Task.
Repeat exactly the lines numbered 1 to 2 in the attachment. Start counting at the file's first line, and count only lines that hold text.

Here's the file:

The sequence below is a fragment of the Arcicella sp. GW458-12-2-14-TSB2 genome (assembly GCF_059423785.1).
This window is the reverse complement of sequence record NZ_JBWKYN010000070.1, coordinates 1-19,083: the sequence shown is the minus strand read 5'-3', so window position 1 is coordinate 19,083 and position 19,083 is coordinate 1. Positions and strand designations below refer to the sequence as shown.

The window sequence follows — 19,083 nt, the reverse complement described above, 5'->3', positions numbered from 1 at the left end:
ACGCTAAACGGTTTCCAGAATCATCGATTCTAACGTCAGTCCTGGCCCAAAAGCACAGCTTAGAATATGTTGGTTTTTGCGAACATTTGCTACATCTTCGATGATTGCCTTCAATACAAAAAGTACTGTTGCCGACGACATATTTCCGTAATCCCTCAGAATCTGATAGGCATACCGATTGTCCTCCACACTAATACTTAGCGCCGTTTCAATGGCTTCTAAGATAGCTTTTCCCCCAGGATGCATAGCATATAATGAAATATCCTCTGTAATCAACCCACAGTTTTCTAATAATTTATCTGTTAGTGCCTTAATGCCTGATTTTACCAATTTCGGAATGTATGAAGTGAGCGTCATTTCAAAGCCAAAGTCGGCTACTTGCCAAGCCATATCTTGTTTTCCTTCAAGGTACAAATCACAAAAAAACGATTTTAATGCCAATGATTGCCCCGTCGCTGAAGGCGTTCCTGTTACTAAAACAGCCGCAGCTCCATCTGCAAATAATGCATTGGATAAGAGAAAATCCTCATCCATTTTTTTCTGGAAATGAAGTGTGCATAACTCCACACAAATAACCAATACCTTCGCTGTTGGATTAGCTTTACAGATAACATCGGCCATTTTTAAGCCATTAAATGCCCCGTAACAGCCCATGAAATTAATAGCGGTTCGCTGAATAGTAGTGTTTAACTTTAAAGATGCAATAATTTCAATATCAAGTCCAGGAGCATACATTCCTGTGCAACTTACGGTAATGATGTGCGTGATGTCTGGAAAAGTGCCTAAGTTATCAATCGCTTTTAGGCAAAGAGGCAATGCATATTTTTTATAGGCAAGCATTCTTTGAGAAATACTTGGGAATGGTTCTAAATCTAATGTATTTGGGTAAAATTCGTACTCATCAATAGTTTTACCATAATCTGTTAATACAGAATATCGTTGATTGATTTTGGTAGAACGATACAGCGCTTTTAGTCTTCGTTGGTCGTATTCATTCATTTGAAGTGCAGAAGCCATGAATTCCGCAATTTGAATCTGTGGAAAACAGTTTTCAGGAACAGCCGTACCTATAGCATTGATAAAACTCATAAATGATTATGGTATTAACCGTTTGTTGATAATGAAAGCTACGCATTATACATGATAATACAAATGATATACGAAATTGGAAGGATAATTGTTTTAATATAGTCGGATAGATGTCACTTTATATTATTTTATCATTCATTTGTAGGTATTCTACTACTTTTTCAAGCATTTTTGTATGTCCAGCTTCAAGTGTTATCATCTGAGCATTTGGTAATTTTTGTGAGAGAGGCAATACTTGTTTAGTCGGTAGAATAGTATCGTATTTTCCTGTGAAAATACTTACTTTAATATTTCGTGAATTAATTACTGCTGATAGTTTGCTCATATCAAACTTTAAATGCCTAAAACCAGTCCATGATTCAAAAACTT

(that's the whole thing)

The sequence below is a fragment of the Arcicella sp. GW458-12-2-14-TSB2 genome (assembly GCF_059423785.1).
This window is the reverse complement of sequence record NZ_JBWKYN010000070.1, coordinates 1-19,083: the sequence shown is the minus strand read 5'-3', so window position 1 is coordinate 19,083 and position 19,083 is coordinate 1. Positions and strand designations below refer to the sequence as shown.